The queen excluder controversy: some things never change
No two beekeepers will ever agree on the use of a queen excluder. Some folks think they are essential equipment; others think they just irritate the beekeeper and annoy the bees. So, rather than keep you in suspense, I’ll tell you right up front that I do not like them. That said, I have to admit to using one now and then. As I said in my very first post, it depends.
The idea behind a queen excluder is that the worker bees can easily pass through the wire mesh, and the queens cannot. They also exclude the drones. Beekeepers place excluders above the brood box to keep the queen from laying eggs in the honey supers.
The first problem is the difference between “can easily pass through” and “will easily pass through.” Most worker bees have a real reluctance to go through an excluder if they don’t absolutely have to, and hence the name “honey excluder.”
The theory is that the workers don’t like to go where the queen cannot. But, as I’ve said before, I’m not a bee psychologist and have absolutely no idea what bees think. However, the reluctance of the bees to pass through shows in their behavior. They tend to store honey in the brood chamber until it gets so bound up there are no free cells left for the queen to lay eggs. This overcrowded condition frequently leads to swarming.
If your bees swarm you won’t get a honey crop anyway, so you haven’t really gained anything by keeping them out of the honey supers. So what’s a beekeeper to do?
Here are some things that may help to keep your queen out of the honey supers.
- Keep rotating your brood boxes to keep the queen in the bottom.
As the queen fills up the cells, she eventually migrates upward. You can keep her down lower by periodically reversing the position of your two brood boxes.
- Make sure the brood box does not become “honey bound.”
If there is no place left for the queen to lay, remove frames of honey from the brood box and replace with foundation or drawn comb. Save the frames of honey for overwintering—it certainly won’t hurt to have a few of these on hand.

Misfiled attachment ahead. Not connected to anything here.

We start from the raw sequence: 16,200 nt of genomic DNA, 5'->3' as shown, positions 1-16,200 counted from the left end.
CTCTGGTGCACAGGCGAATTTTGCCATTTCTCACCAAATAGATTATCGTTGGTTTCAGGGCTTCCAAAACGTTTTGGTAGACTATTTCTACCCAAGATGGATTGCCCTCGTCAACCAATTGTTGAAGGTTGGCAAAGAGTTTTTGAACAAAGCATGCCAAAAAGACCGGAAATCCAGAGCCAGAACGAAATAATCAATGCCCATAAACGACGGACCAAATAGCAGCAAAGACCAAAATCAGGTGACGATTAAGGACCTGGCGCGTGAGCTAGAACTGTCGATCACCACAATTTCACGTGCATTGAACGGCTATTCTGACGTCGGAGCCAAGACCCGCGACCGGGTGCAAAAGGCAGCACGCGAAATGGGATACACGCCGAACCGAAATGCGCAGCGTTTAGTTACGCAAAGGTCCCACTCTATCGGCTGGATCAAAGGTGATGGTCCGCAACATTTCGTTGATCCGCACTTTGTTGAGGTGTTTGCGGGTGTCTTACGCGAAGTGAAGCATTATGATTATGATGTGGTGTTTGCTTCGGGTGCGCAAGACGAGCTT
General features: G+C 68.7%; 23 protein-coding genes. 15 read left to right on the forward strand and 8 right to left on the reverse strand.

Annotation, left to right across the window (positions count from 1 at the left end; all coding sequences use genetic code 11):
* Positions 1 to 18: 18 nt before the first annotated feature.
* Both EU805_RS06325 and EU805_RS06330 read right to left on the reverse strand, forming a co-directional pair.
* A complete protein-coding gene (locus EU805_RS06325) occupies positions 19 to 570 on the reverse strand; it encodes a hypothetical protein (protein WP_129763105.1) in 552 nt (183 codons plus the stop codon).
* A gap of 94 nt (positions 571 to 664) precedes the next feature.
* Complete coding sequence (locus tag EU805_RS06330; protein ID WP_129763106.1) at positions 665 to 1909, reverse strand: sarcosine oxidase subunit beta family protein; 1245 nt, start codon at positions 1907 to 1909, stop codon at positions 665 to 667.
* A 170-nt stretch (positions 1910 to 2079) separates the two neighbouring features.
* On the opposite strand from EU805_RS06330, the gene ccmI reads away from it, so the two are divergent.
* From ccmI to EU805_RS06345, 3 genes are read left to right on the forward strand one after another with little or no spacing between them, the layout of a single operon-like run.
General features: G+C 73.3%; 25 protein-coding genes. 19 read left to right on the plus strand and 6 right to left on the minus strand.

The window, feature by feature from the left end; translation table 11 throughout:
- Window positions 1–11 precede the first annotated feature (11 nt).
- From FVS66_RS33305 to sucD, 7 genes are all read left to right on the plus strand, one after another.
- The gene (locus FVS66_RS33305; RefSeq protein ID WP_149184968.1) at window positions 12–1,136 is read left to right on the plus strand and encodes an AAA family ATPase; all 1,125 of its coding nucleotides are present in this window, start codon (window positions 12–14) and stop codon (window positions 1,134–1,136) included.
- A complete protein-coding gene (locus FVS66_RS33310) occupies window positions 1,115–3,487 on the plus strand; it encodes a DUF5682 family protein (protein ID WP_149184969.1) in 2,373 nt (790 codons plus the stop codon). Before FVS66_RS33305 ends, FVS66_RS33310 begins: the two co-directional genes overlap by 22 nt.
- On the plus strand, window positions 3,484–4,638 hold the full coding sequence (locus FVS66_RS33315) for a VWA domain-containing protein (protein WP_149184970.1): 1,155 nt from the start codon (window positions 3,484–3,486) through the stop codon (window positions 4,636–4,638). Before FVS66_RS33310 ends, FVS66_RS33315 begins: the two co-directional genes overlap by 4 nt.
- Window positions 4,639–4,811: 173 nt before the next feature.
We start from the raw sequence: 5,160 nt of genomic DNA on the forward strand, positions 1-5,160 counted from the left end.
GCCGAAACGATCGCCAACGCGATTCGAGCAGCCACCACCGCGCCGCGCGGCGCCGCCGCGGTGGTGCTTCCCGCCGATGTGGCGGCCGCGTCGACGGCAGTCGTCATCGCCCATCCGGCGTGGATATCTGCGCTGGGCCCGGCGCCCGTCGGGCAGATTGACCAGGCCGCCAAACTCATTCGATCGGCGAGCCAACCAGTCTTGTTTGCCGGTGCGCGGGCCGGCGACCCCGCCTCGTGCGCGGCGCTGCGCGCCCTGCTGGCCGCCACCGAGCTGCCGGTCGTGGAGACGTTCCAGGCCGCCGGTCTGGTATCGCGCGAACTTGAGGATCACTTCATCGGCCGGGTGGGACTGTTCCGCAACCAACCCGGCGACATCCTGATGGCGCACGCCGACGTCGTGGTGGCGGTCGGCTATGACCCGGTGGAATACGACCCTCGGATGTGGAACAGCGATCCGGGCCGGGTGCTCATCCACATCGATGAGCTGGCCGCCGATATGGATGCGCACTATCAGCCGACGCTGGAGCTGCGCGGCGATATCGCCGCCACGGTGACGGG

- If you have a super of frames already filled with honey, place that box directly above the brood chamber and place the empty honey supers above them.
Queens generally won’t pass a “honey barrier,” so once you have a super filled you can just leave it in place and stack new supers on top.
- Put an upper entrance just below the honey supers.
The theory here is that the queen will stay away from the light and not venture up past the second entrance. I never got this to work, but some people have had success with it.
- If you are trying to produce comb honey, use square or round sections instead of regular frames.
Queens do not like these little spaces and will hardly ever go in one. I never use an excluder with section boxes and I’ve never had a queen decide to lay in one.
If you absolutely want to use an excluder, you can improve acceptance by putting the queen in the lower brood box, putting the excluder between the two boxes, and making sure there is uncapped brood in the upper box. The nurse bees will go through the excluder in order to care for the brood. However, if you use this method you have to periodically move brood into the upper box and give the queen new places to lay her eggs. If you don’t manage the two boxes, overcrowding in the queen’s box may induce swarming.
So how do I use an excluder? They are great for splitting a super-populous hive. Instead of spending forever finding the queen, you just put the excluder between the two brood boxes and wait four days. At the end of that time you look for eggs. Once you find eggs, take the other box for your split and introduce a new queen into it. You never have to actually find the first queen.